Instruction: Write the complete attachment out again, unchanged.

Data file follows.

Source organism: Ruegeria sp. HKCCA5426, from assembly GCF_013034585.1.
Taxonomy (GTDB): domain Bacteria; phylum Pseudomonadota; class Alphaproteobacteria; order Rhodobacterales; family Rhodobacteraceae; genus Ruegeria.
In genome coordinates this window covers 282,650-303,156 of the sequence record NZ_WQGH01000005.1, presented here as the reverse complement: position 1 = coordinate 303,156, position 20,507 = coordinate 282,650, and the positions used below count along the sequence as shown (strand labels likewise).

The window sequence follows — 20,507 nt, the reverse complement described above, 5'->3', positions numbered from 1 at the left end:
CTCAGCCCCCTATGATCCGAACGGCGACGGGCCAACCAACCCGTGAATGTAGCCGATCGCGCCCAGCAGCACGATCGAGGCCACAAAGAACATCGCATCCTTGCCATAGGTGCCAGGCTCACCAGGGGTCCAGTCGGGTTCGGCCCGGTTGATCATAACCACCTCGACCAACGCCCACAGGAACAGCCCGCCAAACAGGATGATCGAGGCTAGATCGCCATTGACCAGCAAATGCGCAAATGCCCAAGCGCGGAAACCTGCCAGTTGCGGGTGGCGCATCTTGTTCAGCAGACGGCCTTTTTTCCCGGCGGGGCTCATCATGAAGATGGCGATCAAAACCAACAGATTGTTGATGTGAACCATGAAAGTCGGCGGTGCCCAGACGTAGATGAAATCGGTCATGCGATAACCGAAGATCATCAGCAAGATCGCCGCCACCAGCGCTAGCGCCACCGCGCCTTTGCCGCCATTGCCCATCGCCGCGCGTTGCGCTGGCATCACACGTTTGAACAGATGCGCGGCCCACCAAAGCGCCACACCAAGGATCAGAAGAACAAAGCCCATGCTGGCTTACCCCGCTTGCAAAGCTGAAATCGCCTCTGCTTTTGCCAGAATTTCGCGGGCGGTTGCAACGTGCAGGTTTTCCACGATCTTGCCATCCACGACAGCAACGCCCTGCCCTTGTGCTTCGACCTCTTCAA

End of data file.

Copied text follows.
Source organism: Ruegeria sp. HKCCA5426, from assembly GCF_013034585.1.
Taxonomy (GTDB): domain Bacteria; phylum Pseudomonadota; class Alphaproteobacteria; order Rhodobacterales; family Rhodobacteraceae; genus Ruegeria.
In genome coordinates this window covers 282,650-303,156 of the sequence record NZ_WQGH01000005.1, presented here as the reverse complement: position 1 = coordinate 303,156, position 20,507 = coordinate 282,650, and the positions used below count along the sequence as shown (strand labels likewise).

The window sequence follows — 20,507 nt, the reverse complement described above, 5'->3', positions numbered from 1 at the left end:
CTCAGCCCCCTATGATCCGAACGGCGACGGGCCAACCAACCCGTGAATGTAGCCGATCGCGCCCAGCAGCACGATCGAGGCCACAAAGAACATCGCATCCTTGCCATAGGTGCCAGGCTCACCAGGGGTCCAGTCGGGTTCGGCCCGGTTGATCATAACCACCTCGACCAACGCCCACAGGAACAGCCCGCCAAACAGGATGATCGAGGCTAGATCGCCATTGACCAGCAAATGCGCAAATGCCCAAGCGCGGAAACCTGCCAGTTGCGGGTGGCGCATCTTGTTCAGCAGACGGCCTTTTTTCCCGGCGGGGCTCATCATGAAGATGGCGATCAAAACCAACAGATTGTTGATGTGAACCATGAAAGTCGGCGGTGCCCAGACGTAGATGAAATCGGTCATGCGATAACCGAAGATCATCAGCAAGATCGCCGCCACCAGCGCTAGCGCCACCGCGCCTTTGCCGCCATTGCCCATCGCCGCGCGTTGCGCTGGCATCACACGTTTGAACAGATGCGCGGCCCACCAAAGCGCCACACCAAGGATCAGAAGAACAAAGCCCATGCTGGCTTACCCCGCTTGCAAAGCTGAAATCGCCTCTGCTTTTGCCAGAATTTCGCGGGCGGTTGCAACGTGCAGGTTTTCCACGATCTTGCCATCCACGACAGCAACGCCCTGCCCTTGTGCTTCGACCTCTTCAA